Department of Physiology, Development and Neuroscience

Matthew J. Mason MA PhD SFHEA

University Physiologist Tel: +44 (0)1223 333829, Fax: +44 (0)1223 333840, E-mail: mjm68@cam.ac.uk

*** Mason (2016) named runner-up, Journal of Anatomy Best Paper Prize 2016 ***

 

  • Publications

     

    My research: structure and function of the middle ear

    "Consider the first and last major steps in anatomical construction of the mammalian middle ear - for we know no better or more intriguing story in the evolution of vertebrates" Stephen Jay Gould (1993).

    The middle ear apparatus (Fig. 1) improves the efficiency of sound energy transfer from the air through to the fluid-filled inner ear, which contains the hair cells that will turn vibrations into electrical signals interpretable by the brain. It consists of a tympanic membrane (eardrum) which receives the sound, an air-filled middle ear cavity behind it and, within the cavity, a series of conducting elements to convey vibrations from the tympanic membrane to the oval window, the entrance to the inner ear. In mammals, these conducting elements take the form of three tiny bones, or auditory ossicles. Other terrestrial vertebrates have a different ossicular system: it is believed that a tympanic middle ear evolved several times in parallel, in different vertebrate groups.

    My research involves examining a wide range of different ears (museum specimens or natural casualties), using techniques such as light microscopy, electron microscopy and micro-CT scanning. I then use models of middle ear function to investigate the likely hearing range of the animal in question, in order to answer questions about how hearing is matched to particular acoustical properties of the environment that the animal lives in, and how the ear might have evolved. For example, I have long been interested in the massive ear ossicles of golden moles, which may allow these burrowing African insectivores to detect ground vibrations by means of bone conduction. More recently, I have been investigating potentially vestigial features of the ear in the enigmatic naked mole-rat (Fig. 2), and the enormously expanded middle ear cavities of certain elephant-shrews (Fig. 3), which improve the detection of airborne sound at the low frequencies that travel best in their desert habitat.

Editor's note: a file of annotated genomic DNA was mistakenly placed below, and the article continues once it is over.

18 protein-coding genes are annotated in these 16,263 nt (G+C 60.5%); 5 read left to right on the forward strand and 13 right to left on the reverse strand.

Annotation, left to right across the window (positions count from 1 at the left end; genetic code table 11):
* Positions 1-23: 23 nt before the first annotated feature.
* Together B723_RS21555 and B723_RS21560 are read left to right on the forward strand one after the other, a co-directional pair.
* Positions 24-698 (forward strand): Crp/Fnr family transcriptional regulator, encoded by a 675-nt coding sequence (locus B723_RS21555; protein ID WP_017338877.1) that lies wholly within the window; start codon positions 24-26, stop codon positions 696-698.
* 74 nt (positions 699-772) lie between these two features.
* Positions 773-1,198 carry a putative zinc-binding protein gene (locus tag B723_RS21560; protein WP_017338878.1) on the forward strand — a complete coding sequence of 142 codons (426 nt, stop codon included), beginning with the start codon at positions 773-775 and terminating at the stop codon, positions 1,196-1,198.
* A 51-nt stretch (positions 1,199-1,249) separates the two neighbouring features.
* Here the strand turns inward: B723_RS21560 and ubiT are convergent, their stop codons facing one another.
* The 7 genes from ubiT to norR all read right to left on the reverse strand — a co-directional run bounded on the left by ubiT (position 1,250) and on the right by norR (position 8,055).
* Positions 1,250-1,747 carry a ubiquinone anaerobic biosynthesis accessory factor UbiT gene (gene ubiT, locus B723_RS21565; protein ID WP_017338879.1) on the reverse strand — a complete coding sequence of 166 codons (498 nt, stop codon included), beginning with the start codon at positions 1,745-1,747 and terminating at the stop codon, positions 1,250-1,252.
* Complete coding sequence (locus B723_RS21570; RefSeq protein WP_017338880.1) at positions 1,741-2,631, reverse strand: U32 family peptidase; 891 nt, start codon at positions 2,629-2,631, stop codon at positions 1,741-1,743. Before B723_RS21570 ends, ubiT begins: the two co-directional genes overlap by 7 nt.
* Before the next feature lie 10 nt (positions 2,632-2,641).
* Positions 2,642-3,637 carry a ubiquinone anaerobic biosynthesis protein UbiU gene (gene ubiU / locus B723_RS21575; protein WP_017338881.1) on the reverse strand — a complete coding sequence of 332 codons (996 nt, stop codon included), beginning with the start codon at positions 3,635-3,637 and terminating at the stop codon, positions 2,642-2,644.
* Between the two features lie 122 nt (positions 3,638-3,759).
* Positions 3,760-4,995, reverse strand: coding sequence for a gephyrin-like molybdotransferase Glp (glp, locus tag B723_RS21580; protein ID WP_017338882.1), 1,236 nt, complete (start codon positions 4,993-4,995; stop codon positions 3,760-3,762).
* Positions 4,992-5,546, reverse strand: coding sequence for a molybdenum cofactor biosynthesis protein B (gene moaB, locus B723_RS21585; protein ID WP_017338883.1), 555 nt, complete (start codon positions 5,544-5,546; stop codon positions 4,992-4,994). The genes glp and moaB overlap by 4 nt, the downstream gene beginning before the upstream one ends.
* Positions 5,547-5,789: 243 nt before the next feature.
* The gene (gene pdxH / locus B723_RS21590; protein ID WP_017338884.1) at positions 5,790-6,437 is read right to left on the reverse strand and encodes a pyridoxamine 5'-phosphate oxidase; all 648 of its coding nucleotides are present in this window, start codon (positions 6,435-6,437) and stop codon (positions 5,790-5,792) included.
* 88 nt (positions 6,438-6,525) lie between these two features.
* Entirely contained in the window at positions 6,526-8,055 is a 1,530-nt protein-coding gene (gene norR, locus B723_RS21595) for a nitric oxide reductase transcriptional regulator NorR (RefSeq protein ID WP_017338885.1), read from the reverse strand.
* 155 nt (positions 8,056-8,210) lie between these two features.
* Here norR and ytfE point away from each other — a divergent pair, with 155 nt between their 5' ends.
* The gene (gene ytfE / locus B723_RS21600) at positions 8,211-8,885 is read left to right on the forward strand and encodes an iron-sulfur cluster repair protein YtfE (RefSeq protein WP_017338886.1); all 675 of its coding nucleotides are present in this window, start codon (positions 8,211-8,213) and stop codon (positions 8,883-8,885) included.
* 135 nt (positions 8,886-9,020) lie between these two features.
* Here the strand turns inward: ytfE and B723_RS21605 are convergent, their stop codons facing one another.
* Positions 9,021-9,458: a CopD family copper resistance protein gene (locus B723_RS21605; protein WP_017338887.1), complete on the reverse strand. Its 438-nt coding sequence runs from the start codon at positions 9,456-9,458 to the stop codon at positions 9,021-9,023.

Here are some links for further information about what I do:

    Journal of Anatomy cover

    My research on the ears of mammals

    My research on the ears of non-mammalian vertebrates

    Podcast interview with The Naked Scientists

    My important contribution to understanding the physiology of zombies from Game of Thrones

    And have a look at the February 2016 Special Issue of the Journal of Anatomy which I co-edited, which contains a series of papers introducing the structure, function, development and evolution of the ear.

     

    My research has been sponsored by the BBSRC and the National Institutes of Health.

Photomicrograph of the left 
middle ear apparatus of a tuco-tuco, a subterranean rodent from South 
America.

Fig. 1: Internal view of the left middle ear apparatus of a vole. The stapes footplate, projecting towards the viewer, would normally be contained within the oval window, the entrance to the inner ear.

Heterocephalus

Fig. 2: Ear structures in the naked mole-rat (see Mason et al., 2016).

Fig. 3: Micro-CT scan of the skull of the extraordinary elephant-shrew Macroscelides. Its middle ear cavities, contained within the swollen regions of the skull which are shaded in red, have a combined volume 30% greater than brain volume! See Mason (2016).